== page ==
Prior to hearing this, I would have bet just about any amount of money that aluminized steel had the same thermal conductivity as regular steel.

So would I, and after further thought, I don't think I believe the thermal conductivity number in the AK Steel product data sheet.

Here is why I say that - we can think of the problem in terms of conductive heat transfer:

Fourier's Law of Heat Conduction: q = k A (ΔT/s) [1]

q =heat transfer (W)

k = thermal conductivity of the material (W/m°K)

A = heat transfer area (m

^{2})

ΔT = temperature difference across the material (K)

s = material thickness (m)

This formula can be extended to calculate heat transfer across multiple materials in series:

q = (ΔT) / ((s

_{1}/(k

_{1}A)) + (s

_{2}/(k

_{2}A)) + ... + (s

_{n}/(k

_{n}A))) [2]

We can use these thermal conductivity values:

Low carbon steel = 64 W/m°K

Aluminum = 205 W/m°K

And these thicknesses provided by AK Steel (the extremes that should give the highest k):

Low carbon steel = 0.15in (0.000381m) – the thinnest they offer

Aluminum = 1.2mil (0.00003048m) – the thickest they offer

We’re calculating a constant k for the clad metal, so it doesn’t matter what you use for A or ΔT and long as you use the same values throughout the steps (see [4] below).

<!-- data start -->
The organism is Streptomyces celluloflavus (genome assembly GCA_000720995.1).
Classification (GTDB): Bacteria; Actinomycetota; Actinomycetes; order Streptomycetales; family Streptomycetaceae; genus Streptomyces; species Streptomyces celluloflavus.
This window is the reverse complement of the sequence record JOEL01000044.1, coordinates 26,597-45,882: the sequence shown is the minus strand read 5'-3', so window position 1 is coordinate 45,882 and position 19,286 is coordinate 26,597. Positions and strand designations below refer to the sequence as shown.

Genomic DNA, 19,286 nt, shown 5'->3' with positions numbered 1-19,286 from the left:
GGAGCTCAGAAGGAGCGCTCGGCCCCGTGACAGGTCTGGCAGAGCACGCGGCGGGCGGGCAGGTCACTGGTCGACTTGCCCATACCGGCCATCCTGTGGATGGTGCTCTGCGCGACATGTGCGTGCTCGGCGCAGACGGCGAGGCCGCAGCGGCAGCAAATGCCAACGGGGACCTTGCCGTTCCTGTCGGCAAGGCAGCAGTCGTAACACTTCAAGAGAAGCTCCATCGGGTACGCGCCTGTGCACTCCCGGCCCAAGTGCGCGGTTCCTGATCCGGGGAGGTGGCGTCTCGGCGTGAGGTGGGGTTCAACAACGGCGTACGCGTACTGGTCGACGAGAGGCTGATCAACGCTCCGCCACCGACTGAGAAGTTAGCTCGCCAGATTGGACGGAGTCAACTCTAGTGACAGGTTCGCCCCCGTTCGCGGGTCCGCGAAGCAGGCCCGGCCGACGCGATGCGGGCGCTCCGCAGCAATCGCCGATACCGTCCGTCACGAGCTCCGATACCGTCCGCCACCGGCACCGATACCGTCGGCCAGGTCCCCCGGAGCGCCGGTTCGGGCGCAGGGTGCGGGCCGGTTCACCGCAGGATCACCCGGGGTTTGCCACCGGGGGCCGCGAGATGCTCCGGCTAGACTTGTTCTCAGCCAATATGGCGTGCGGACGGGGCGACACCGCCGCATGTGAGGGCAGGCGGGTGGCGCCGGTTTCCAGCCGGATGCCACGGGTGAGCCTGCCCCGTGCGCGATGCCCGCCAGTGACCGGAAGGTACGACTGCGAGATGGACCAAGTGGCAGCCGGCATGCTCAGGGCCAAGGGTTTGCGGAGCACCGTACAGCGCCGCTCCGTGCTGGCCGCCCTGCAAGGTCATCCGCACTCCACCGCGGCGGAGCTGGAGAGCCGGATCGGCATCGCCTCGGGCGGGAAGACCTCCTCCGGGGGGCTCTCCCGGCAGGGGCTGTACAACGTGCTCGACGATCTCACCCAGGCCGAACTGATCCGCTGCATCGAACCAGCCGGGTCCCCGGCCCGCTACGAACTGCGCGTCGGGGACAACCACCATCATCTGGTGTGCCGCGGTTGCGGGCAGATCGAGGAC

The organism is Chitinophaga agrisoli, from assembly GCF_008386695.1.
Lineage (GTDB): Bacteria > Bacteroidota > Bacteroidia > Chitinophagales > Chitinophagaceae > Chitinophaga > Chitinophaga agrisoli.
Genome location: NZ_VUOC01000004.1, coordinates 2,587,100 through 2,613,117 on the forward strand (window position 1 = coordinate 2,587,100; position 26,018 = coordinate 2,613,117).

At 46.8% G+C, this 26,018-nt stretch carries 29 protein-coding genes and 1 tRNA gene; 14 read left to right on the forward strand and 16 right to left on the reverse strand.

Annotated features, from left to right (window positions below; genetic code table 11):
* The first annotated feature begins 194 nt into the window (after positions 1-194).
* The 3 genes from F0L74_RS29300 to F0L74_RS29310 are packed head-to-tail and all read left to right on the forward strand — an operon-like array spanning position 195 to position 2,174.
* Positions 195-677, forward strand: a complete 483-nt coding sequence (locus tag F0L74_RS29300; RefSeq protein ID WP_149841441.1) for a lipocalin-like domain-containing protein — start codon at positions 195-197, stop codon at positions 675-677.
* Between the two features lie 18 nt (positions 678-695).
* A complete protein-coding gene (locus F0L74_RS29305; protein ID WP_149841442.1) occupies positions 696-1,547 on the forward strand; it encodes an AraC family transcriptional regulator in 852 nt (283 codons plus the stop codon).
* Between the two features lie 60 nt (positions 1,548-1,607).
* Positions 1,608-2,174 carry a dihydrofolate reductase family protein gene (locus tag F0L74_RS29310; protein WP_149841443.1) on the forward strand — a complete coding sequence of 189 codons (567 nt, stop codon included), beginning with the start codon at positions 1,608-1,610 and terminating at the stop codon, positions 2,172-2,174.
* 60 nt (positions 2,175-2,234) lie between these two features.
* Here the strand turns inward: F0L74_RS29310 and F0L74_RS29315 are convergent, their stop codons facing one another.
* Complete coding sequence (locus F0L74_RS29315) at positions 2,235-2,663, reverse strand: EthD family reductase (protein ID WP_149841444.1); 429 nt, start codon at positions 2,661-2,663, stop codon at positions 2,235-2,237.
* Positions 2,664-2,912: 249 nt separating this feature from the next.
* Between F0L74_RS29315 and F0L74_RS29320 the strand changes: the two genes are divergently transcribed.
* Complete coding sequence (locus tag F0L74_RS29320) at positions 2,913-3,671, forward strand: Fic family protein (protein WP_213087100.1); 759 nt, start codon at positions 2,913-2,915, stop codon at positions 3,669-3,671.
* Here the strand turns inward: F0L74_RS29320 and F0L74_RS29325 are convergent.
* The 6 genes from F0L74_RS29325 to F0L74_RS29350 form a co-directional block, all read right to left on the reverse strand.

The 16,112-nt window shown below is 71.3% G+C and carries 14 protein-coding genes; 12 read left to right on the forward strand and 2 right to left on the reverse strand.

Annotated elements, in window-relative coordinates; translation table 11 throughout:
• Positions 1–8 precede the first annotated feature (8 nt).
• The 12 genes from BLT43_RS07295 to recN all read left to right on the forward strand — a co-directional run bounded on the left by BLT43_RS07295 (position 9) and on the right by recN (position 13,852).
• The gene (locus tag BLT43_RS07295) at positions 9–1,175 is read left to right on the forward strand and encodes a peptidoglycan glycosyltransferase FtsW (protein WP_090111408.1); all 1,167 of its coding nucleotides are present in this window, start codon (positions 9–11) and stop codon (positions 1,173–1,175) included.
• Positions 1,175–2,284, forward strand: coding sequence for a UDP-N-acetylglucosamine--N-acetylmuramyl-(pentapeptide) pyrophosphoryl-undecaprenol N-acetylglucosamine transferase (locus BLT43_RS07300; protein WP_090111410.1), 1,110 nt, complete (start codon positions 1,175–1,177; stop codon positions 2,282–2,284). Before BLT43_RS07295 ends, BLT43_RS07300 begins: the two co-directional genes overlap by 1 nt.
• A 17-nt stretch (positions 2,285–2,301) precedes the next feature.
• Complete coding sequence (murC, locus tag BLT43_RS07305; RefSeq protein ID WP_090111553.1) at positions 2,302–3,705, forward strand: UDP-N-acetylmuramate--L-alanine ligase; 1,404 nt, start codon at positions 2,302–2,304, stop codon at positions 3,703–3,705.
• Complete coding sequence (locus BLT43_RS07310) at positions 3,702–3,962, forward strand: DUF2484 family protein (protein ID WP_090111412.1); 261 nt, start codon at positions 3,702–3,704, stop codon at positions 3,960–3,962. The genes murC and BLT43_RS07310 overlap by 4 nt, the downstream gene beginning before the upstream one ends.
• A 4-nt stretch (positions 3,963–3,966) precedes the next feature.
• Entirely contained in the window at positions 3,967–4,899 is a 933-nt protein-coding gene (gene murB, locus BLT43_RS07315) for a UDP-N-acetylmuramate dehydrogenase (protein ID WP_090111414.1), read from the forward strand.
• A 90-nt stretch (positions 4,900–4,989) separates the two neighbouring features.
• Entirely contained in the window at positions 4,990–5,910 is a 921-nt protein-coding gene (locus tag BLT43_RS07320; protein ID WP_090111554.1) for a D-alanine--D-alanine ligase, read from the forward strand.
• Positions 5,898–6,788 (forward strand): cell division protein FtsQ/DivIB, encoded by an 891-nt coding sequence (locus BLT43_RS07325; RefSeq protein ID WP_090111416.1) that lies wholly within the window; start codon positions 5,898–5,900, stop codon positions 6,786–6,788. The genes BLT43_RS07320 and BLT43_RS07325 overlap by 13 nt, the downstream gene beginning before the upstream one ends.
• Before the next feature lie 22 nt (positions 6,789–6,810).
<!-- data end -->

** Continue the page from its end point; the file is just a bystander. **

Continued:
Insert the values into [2] and solve for q (remember there are two layers of Al – same thing in [3] when you figure s for the Al-steel-Al clad).

Rearrange [1] to solve for k = (qs)/(AΔT) [3]

Insert q from [1] and the other values into [3] and solve for k = 70.7 W/m°K which is a lot lower than 89 W/m°K. I just don’t see how you can get to 89 with any reasonable set of assumptions. It almost looks like they did a weighted average k which would not be correct.

Inserting [2] into [3] and simplifying yields

k

_{clad} = (s

_{1} + s

_{2} + … + s

_{n}) / ((s

_{1}/k

_{1}) + (s

_{2}/k

_{2}) + … + (s

_{n}/k

_{n})) [4]

which can be used to calculate the thermal conductivity for any n-layered clad material.

Back to the question at hand, if you use a steel thickness of 0.2in, and aluminum thickness of 1.2mil, the increase in thermal conductivity over plain steel is about 0.5 W/m°K which is completely insignificant. The thicker the steel, the less the increase.

I guess this brings back to where we started. Sorry Ron.

CL